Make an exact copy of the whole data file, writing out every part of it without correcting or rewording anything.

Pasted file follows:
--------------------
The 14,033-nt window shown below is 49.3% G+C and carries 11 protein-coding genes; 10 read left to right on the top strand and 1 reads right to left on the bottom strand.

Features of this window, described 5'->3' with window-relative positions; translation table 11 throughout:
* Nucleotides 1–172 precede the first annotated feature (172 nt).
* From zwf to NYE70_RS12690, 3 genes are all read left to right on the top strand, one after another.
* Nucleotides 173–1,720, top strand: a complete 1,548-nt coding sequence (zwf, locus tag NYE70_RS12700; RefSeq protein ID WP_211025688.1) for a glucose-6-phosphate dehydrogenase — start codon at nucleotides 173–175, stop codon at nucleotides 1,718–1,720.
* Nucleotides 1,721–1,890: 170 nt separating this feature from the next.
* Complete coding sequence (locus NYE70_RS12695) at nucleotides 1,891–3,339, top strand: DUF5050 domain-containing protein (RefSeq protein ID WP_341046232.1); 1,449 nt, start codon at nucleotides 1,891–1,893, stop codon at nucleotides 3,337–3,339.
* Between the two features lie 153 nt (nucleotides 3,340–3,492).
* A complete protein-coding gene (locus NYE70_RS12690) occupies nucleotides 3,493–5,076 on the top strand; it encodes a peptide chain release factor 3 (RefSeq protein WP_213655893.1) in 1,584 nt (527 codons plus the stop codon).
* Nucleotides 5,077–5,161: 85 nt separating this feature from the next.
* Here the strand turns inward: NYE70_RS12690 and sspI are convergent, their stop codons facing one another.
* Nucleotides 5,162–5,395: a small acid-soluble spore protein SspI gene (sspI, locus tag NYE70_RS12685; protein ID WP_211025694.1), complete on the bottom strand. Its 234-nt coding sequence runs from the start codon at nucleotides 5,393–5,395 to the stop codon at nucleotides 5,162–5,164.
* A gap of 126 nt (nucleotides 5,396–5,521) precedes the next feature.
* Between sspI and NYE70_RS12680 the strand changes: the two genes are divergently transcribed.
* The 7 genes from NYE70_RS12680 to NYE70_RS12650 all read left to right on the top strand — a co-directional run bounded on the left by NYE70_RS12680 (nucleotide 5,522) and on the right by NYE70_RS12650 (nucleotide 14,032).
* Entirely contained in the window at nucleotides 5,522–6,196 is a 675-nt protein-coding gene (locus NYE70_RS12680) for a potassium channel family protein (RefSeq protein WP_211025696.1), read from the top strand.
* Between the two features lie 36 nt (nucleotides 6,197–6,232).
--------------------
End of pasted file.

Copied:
The 14,033-nt window shown below is 49.3% G+C and carries 11 protein-coding genes; 10 read left to right on the top strand and 1 reads right to left on the bottom strand.

Features of this window, described 5'->3' with window-relative positions; translation table 11 throughout:
* Nucleotides 1–172 precede the first annotated feature (172 nt).
* From zwf to NYE70_RS12690, 3 genes are all read left to right on the top strand, one after another.
* Nucleotides 173–1,720, top strand: a complete 1,548-nt coding sequence (zwf, locus tag NYE70_RS12700; RefSeq protein ID WP_211025688.1) for a glucose-6-phosphate dehydrogenase — start codon at nucleotides 173–175, stop codon at nucleotides 1,718–1,720.
* Nucleotides 1,721–1,890: 170 nt separating this feature from the next.
* Complete coding sequence (locus NYE70_RS12695) at nucleotides 1,891–3,339, top strand: DUF5050 domain-containing protein (RefSeq protein ID WP_341046232.1); 1,449 nt, start codon at nucleotides 1,891–1,893, stop codon at nucleotides 3,337–3,339.
* Between the two features lie 153 nt (nucleotides 3,340–3,492).
* A complete protein-coding gene (locus NYE70_RS12690) occupies nucleotides 3,493–5,076 on the top strand; it encodes a peptide chain release factor 3 (RefSeq protein WP_213655893.1) in 1,584 nt (527 codons plus the stop codon).
* Nucleotides 5,077–5,161: 85 nt separating this feature from the next.
* Here the strand turns inward: NYE70_RS12690 and sspI are convergent, their stop codons facing one another.
* Nucleotides 5,162–5,395: a small acid-soluble spore protein SspI gene (sspI, locus tag NYE70_RS12685; protein ID WP_211025694.1), complete on the bottom strand. Its 234-nt coding sequence runs from the start codon at nucleotides 5,393–5,395 to the stop codon at nucleotides 5,162–5,164.
* A gap of 126 nt (nucleotides 5,396–5,521) precedes the next feature.
* Between sspI and NYE70_RS12680 the strand changes: the two genes are divergently transcribed.
* The 7 genes from NYE70_RS12680 to NYE70_RS12650 all read left to right on the top strand — a co-directional run bounded on the left by NYE70_RS12680 (nucleotide 5,522) and on the right by NYE70_RS12650 (nucleotide 14,032).
* Entirely contained in the window at nucleotides 5,522–6,196 is a 675-nt protein-coding gene (locus NYE70_RS12680) for a potassium channel family protein (RefSeq protein WP_211025696.1), read from the top strand.
* Between the two features lie 36 nt (nucleotides 6,197–6,232).